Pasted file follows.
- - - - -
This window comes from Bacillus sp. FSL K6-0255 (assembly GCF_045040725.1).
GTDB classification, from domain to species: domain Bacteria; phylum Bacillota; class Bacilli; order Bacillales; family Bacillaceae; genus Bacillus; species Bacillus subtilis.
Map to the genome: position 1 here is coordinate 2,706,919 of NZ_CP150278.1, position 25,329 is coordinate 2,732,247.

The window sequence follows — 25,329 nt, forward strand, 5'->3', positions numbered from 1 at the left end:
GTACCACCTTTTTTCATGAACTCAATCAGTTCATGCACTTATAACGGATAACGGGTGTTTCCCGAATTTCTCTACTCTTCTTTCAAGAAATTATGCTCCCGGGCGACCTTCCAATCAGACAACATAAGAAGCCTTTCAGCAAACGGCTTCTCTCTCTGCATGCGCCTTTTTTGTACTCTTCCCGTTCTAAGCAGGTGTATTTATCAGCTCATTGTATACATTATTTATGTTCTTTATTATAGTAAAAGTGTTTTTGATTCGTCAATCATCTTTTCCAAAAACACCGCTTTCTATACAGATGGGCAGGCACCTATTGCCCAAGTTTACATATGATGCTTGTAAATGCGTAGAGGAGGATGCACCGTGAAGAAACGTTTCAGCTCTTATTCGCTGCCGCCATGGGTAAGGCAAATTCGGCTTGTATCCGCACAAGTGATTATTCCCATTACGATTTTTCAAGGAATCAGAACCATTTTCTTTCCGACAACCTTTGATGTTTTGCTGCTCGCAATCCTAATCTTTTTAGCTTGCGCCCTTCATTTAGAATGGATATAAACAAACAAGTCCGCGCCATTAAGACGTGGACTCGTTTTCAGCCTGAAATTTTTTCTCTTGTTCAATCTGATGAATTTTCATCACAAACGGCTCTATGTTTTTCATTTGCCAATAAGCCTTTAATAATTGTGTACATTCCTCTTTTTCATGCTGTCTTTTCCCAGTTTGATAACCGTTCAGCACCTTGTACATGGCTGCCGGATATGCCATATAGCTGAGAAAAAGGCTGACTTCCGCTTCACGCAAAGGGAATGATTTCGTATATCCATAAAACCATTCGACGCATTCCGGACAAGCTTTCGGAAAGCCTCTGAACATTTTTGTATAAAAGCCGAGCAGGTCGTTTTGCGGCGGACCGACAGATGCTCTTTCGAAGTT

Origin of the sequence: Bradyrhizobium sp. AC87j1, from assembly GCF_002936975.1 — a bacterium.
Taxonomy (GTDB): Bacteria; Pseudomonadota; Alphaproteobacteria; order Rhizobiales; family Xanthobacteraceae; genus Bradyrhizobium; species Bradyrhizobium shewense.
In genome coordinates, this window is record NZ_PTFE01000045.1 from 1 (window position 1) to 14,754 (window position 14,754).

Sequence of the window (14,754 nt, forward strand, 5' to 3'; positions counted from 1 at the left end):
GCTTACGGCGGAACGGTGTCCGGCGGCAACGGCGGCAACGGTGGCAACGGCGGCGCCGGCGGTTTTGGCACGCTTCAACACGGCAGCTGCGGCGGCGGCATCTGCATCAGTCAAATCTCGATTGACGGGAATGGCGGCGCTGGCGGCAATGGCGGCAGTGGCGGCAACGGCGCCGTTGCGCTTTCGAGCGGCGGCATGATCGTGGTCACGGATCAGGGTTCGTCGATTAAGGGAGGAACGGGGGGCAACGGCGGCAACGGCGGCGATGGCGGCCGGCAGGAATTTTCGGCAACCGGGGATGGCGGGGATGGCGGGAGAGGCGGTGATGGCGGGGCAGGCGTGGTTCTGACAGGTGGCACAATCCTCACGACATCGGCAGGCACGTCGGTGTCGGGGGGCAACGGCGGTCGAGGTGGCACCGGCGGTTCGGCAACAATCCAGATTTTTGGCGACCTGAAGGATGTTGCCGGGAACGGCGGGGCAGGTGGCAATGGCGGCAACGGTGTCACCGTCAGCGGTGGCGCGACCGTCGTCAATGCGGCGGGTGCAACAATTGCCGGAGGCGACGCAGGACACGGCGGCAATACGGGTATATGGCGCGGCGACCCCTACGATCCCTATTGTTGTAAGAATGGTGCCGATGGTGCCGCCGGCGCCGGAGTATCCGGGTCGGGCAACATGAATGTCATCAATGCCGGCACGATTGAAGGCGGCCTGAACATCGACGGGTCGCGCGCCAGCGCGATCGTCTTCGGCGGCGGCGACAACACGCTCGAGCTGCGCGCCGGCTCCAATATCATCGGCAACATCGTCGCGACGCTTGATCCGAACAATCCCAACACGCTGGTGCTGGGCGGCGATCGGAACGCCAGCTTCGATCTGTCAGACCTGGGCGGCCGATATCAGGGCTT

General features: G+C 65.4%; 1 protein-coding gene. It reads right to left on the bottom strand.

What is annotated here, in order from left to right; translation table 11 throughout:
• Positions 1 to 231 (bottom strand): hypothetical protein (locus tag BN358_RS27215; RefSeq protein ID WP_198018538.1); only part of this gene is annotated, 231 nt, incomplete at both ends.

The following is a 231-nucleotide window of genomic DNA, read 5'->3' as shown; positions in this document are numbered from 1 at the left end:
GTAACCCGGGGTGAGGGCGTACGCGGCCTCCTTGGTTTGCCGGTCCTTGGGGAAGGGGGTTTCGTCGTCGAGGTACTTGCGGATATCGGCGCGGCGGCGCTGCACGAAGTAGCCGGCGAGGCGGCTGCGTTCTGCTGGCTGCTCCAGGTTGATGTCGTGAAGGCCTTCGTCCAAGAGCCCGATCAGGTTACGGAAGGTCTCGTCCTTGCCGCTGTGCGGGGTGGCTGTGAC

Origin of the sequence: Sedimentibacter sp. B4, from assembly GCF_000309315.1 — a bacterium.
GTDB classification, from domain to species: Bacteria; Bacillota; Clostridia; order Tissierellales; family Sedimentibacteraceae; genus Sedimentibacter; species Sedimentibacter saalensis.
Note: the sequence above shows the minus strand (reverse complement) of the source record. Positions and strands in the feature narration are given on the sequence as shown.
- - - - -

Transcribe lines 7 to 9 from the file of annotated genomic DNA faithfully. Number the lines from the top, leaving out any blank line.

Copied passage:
Taxonomy (GTDB): Bacteria; Pseudomonadota; Alphaproteobacteria; order Rhizobiales; family Xanthobacteraceae; genus Bradyrhizobium; species Bradyrhizobium shewense.
In genome coordinates, this window is record NZ_PTFE01000045.1 from 1 (window position 1) to 14,754 (window position 14,754).

Sequence of the window (14,754 nt, forward strand, 5' to 3'; positions counted from 1 at the left end):